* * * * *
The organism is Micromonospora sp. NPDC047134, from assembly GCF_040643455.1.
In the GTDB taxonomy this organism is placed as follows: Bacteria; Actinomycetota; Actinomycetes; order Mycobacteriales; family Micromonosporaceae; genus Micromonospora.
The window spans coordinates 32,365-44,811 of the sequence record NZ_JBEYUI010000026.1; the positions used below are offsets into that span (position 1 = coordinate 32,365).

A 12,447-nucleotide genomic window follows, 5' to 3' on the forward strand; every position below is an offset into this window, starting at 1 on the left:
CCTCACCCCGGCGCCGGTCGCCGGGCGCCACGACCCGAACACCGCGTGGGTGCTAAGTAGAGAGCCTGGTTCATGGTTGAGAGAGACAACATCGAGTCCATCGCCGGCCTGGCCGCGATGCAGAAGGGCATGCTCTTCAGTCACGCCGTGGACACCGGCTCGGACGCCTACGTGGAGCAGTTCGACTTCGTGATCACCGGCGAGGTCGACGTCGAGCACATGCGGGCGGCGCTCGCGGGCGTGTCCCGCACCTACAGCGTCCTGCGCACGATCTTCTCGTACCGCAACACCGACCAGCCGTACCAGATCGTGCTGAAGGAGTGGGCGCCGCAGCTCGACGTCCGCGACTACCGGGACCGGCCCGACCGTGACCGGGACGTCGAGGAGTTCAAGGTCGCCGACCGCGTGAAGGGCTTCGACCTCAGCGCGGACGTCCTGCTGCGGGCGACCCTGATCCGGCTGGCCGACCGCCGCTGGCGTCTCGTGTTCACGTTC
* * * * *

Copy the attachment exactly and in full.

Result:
The organism is Micromonospora sp. NPDC047134, from assembly GCF_040643455.1.
In the GTDB taxonomy this organism is placed as follows: Bacteria; Actinomycetota; Actinomycetes; order Mycobacteriales; family Micromonosporaceae; genus Micromonospora.
The window spans coordinates 32,365-44,811 of the sequence record NZ_JBEYUI010000026.1; the positions used below are offsets into that span (position 1 = coordinate 32,365).

A 12,447-nucleotide genomic window follows, 5' to 3' on the forward strand; every position below is an offset into this window, starting at 1 on the left:
CCTCACCCCGGCGCCGGTCGCCGGGCGCCACGACCCGAACACCGCGTGGGTGCTAAGTAGAGAGCCTGGTTCATGGTTGAGAGAGACAACATCGAGTCCATCGCCGGCCTGGCCGCGATGCAGAAGGGCATGCTCTTCAGTCACGCCGTGGACACCGGCTCGGACGCCTACGTGGAGCAGTTCGACTTCGTGATCACCGGCGAGGTCGACGTCGAGCACATGCGGGCGGCGCTCGCGGGCGTGTCCCGCACCTACAGCGTCCTGCGCACGATCTTCTCGTACCGCAACACCGACCAGCCGTACCAGATCGTGCTGAAGGAGTGGGCGCCGCAGCTCGACGTCCGCGACTACCGGGACCGGCCCGACCGTGACCGGGACGTCGAGGAGTTCAAGGTCGCCGACCGCGTGAAGGGCTTCGACCTCAGCGCGGACGTCCTGCTGCGGGCGACCCTGATCCGGCTGGCCGACCGCCGCTGGCGTCTCGTGTTCACGTTC